Gaza negotiations resume in Doha as humanitarian situation worsens

US, Egyptian and Qatari mediators in new push for truce after three months of fruitless talks

Palestinians flee the site of an Israeli air strike in central Gaza city on Monday. AFP
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Negotiators met on Monday in Doha to try to bridge the remaining gaps between Hamas and Israel over the terms of a possible Gaza truce and a prisoner and hostage swap, sources familiar with the process told The National.

The negotiations are the latest bid in more than three months of talks between mediators from the US, Egypt and Qatar to broker a ceasefire in the five-month-old war.

The latest efforts follow the negotiators' failure to reach a truce before Ramadan, which began on March 11, despite considerable pressure from the US.

The sources said negotiators from Egypt, Qatar and Israel held lengthy discussions on Monday. The Egyptians and Qataris were due later to meet Hamas officials, led by political leader Ismail Haniyeh and Khalil Al Hayah, the deputy and confidante of Hamas’s powerful Gaza leader Yahya Sinwar.

The Mossad chief David Barnea and his counterpart at the domestic Shin Bet security agency, Ronen Bar, are already in Qatar. The CIA director William Burns and his Egyptian counterpart Abbas Kamel will arrive later on Monday, according to the sources.

No time frame was given for the duration of the talks, but the sources said they could last several days because the mediators wanted Hamas leaders in Gaza, who have been difficult to reach, to respond to questions and new proposals while the negotiating parties are still in Doha. In previous rounds of negotiations, Hamas's Gaza leadership has responded after in-person talks had concluded.

The Gaza-based Mr Sinwar and the senior commanders of the group's military wing, with whom he is close, are seen as having the final call on decisions. Mr Haniyeh and other leaders like Khaled Mashaal have lived in exile for years, losing much of the influence they once had within the group.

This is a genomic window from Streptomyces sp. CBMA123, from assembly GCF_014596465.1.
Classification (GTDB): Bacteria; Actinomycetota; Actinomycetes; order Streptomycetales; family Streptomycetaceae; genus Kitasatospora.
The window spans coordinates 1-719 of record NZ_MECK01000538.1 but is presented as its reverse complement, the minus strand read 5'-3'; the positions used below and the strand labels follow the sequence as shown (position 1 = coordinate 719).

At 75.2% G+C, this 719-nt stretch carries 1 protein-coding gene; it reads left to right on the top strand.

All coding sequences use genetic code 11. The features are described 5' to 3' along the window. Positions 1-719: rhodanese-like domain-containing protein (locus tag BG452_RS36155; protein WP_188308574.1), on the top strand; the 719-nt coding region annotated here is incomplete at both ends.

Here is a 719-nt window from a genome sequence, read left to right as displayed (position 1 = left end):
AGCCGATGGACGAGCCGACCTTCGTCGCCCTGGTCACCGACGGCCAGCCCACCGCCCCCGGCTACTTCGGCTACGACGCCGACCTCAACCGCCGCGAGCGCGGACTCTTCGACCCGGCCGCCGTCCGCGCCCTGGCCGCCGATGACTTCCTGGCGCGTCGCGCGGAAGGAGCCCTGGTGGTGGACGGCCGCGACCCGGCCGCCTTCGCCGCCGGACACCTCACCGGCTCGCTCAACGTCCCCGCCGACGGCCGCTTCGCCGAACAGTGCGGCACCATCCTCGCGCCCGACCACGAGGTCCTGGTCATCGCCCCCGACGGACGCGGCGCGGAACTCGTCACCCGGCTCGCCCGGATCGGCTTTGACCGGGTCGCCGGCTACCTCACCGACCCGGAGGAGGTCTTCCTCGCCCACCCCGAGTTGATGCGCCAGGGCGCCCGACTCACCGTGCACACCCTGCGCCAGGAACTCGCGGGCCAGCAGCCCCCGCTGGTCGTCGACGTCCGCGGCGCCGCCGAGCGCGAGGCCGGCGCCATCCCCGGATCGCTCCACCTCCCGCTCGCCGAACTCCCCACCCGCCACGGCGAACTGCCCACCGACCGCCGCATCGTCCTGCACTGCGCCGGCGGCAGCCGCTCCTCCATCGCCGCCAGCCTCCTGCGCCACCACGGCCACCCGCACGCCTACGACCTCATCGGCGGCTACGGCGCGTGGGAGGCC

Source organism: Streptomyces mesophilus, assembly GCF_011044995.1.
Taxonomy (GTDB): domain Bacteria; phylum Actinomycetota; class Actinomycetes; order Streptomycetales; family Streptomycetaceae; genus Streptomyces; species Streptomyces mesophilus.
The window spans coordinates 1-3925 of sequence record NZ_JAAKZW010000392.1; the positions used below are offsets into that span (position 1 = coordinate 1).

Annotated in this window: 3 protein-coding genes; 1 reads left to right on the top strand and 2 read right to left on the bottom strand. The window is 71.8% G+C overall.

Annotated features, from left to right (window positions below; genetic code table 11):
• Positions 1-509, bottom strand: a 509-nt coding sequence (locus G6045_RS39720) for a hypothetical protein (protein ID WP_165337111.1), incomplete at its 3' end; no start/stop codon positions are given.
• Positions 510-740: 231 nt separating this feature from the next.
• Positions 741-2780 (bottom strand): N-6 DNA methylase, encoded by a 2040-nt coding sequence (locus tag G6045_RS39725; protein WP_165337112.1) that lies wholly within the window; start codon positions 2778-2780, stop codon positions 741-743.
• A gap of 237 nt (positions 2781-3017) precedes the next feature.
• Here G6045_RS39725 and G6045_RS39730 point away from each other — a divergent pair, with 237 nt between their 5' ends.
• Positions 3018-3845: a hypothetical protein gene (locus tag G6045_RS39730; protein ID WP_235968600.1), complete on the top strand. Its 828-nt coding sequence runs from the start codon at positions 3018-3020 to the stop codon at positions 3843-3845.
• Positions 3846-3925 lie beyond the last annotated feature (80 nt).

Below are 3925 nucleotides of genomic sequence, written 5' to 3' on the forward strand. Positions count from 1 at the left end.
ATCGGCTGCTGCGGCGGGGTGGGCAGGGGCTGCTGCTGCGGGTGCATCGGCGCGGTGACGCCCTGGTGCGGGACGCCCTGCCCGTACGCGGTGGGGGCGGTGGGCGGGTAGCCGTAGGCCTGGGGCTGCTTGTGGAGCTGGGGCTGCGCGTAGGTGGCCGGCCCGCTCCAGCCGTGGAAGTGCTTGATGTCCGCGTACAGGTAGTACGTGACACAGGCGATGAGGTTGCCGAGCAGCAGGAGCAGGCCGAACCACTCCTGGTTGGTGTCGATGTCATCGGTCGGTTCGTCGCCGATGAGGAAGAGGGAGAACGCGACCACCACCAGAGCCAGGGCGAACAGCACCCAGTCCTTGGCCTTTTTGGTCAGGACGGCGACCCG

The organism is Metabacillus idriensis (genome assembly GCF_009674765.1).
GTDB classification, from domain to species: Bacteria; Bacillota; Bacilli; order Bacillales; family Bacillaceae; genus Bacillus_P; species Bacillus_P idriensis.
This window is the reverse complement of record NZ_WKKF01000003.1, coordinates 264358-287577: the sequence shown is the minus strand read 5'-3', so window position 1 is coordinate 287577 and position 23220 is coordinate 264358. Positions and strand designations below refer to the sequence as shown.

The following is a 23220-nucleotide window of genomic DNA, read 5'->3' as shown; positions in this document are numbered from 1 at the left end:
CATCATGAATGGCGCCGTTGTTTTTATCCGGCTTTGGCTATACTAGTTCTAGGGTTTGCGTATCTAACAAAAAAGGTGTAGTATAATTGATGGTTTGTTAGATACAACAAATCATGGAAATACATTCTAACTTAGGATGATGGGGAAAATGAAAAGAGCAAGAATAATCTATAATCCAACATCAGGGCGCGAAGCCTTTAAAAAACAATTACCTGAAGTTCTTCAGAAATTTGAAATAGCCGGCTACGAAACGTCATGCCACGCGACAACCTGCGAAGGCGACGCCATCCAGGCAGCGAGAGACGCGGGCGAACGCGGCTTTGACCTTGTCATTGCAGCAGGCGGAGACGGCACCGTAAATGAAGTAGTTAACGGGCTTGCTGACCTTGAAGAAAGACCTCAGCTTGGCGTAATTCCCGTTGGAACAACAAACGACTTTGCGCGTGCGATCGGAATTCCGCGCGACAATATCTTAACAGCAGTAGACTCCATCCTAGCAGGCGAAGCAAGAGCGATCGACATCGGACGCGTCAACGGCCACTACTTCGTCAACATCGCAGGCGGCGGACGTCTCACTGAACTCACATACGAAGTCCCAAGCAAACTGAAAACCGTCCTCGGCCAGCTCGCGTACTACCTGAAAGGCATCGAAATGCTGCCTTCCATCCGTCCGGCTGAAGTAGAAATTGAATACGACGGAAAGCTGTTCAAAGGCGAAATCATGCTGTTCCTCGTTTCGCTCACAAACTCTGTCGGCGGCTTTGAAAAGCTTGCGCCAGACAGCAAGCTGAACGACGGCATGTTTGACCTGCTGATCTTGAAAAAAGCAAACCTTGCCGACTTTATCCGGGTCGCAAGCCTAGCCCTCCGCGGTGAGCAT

On the table in Doha are Hamas’s conditions for a ceasefire, which Israel has already dismissed as “unrealistic”, but is yet to issue a formal response to.

Mr Netanyahu has said that annihilating Hamas was the war’s main objective and that Israel wanted to retain an unqualified security role in Gaza after the war ends.

A proposed six-week truce will be discussed, during which Hamas wants to see the redeployment of Israeli forces outside urban centres and their departure from Gaza’s two main roads, Salaheddin and Al Rasheed, according to the sources.

That, Hamas argues, will facilitate the delivery of humanitarian assistance across Gaza and ensure the safety of the hundreds of thousands of residents displaced by the war as they gradually make their way home to central and northern Gaza.

Hamas also wants guarantees that a permanent ceasefire will be in place when the initial six-week truce ends.

Hamas says it is prepared to release 40 to 45 of the estimated 100 hostages it still holds during the initial six-week truce. The released will be women, ailing, elderly or children. In return, Israel must release at least 1,000 Palestinians incarcerated in its prisons.

It also wants humanitarian aid to freely flow into Gaza during the initial truce, including temporary homes and tent camps for Palestinians whose homes are destroyed or structurally damaged.

During the second phase of the deal, Hamas wants Israel to completely pull out of Gaza, a demand unlikely to be met by Mr Netanyahu’s government.

Hamas promises to release the female Israeli soldiers – believed to number five – that it is holding hostage in the second phase. In return, it wants Israel to release 50 Palestinian prisoners for each one of them. Each 50 should include 30 who are serving life or long jail terms in Israeli prisons, it says.

The third phase of the deal is open-ended. It will include a swap of active-duty Israeli soldiers in Hamas’s custody for Palestinian prisoners, whose number will be determined later.

The deal also involves Hamas allowing the examination of the remains of an estimated 30 hostages who died while in Hamas’s captivity by independent forensic experts to determine their identities, before they are handed to Israel, also in exchange for Palestinian prisoners.

The meetings in Qatar are taking on added urgency because of the rapidly worsening humanitarian situation in Gaza, where famine is expected between now and May in the enclave’s north.

The number of people facing “catastrophic hunger” in Gaza has risen to 1.1 million – about half the territory’s population of 2.3 million – according to a UN-backed report by the Integrated Food Security Phase Classification published on Monday.

The threat of a potentially disastrous ground operation by Israel in the southern city of Rafah is also lending added urgency to the talks. Mr Netanyahu reaffirmed on Sunday that Israeli forces intend to invade Rafah, which is located on the Egyptian border and is now home to some 1.5 million displaced Palestinians.

The Gaza war was triggered by a deadly rampage on October 7 by Hamas in southern Israel that left around 1,200 people dead and around 240 more kidnapped and taken to Gaza as hostages. The attack triggered a relentless military campaign by Israel that has to date killed more than 31,700 Palestinians, wounded more than twice as many and displaced most of the enclave’s residents.

During a week-long truce in late November, Hamas released more than 100 hostages, leaving it with about 130. At least 30 of these are believed to have died in captivity as a result of Israel’s bombardment.

Updated: March 18, 2024, 6:21 PM